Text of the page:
Him. The too-handsome-for-words pilot who walked by several times a week on his way to one exotic destination after another. Destinations like Bali, Tahiti, or….Phoenix. Places she could only dream of going. The ridiculously tanned, toned, and lean athlete who would probably never sacrifice his respiratory health by stepping foot in an airport smoking lounge.

  She glanced at the clock. He hadn’t passed yet today and would probably be going by any…any…”achoo!” Ugh. Damn this smoke. She glared at the one oblivious patron at the end of the bar as she reached for a cocktail napkin and swiped at her dripping nose. Who still smoked anyway? Didn’t he know it would kill him? Maybe if it did she would get to go home early. And just never come back. And try to find a job that wasn’t slowly killing her. She blew her nose into the napkin, not even bothering trying to hide it from him. Let him be as grossed out by her snot as she was by his disgusting habit. Still wiping her nose, she looked up to the window and saw…him. Just standing. Not walking, not hurrying, but standing and staring. At her? Couldn’t be. She looked behind her but the man at the bar didn’t seem to know handsome pilot. He was definitely looking at her. Cocktail napkin still pressed to her nose, she watched in horror as he stepped through the glass doors and into the lounge.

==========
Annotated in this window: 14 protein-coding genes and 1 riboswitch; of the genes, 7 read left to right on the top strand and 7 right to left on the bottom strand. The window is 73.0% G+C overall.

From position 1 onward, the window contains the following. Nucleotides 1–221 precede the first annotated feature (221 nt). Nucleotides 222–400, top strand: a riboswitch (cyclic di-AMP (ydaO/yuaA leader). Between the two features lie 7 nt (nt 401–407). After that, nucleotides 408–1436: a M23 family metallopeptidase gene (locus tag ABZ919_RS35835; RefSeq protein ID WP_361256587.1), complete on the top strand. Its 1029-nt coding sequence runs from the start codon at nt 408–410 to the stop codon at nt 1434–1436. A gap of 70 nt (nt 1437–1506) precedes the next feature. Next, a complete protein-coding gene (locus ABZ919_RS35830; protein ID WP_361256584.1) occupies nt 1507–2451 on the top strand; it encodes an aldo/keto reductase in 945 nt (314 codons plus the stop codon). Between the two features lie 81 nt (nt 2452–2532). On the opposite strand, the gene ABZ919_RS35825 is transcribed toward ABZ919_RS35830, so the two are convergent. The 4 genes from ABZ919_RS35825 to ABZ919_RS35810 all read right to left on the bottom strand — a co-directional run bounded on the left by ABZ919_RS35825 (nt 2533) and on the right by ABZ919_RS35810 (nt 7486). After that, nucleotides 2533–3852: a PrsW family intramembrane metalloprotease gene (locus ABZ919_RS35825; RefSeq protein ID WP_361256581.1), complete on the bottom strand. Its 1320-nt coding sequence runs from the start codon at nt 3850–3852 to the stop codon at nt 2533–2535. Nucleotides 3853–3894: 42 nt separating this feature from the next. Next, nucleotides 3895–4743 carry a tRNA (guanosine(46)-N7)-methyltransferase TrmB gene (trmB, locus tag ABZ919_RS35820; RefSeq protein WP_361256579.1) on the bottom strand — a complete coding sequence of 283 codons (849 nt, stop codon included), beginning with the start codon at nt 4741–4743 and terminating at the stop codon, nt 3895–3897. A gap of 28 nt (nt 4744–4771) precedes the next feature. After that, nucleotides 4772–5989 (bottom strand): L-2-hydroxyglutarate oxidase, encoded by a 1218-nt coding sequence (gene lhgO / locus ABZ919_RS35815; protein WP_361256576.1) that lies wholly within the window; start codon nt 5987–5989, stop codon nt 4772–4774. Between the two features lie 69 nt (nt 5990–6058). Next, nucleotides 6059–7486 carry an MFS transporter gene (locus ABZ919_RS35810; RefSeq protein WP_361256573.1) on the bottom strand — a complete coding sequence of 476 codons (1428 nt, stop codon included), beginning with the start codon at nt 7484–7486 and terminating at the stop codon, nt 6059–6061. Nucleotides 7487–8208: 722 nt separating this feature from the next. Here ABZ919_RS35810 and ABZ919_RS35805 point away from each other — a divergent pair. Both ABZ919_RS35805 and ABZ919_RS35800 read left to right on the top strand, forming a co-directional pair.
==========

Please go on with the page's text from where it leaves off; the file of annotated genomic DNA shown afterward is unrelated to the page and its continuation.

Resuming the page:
He approached the bar. “Are you ok?”

  She threw the napkin behind her. “Uhh…” but before she could respond with actual words, he reached down into the front pocket of his suitcase and pulled out a bandana.

  “Here, it’s the closest thing I have to handkerchief.” A handkerchief. He was adorable.

  “Thanks…” she whispered and dabbed at her eyes with the cloth. There was no way she was blowing her nose on anything this man could possibly put anywhere on his body.

  “I couldn’t just walk by a crying woman without stopping to see if she was ok.” He was a goddamned gentleman.

  “That’s sweet,” she was still whispering.

  He tipped his head to the side as though he were studying her, his blue eyes meeting hers and not letting go. “You seem sweet. Too sweet to be working in an airport smoking lounge.”

  She giggled. Yes, actually giggled. Was he real?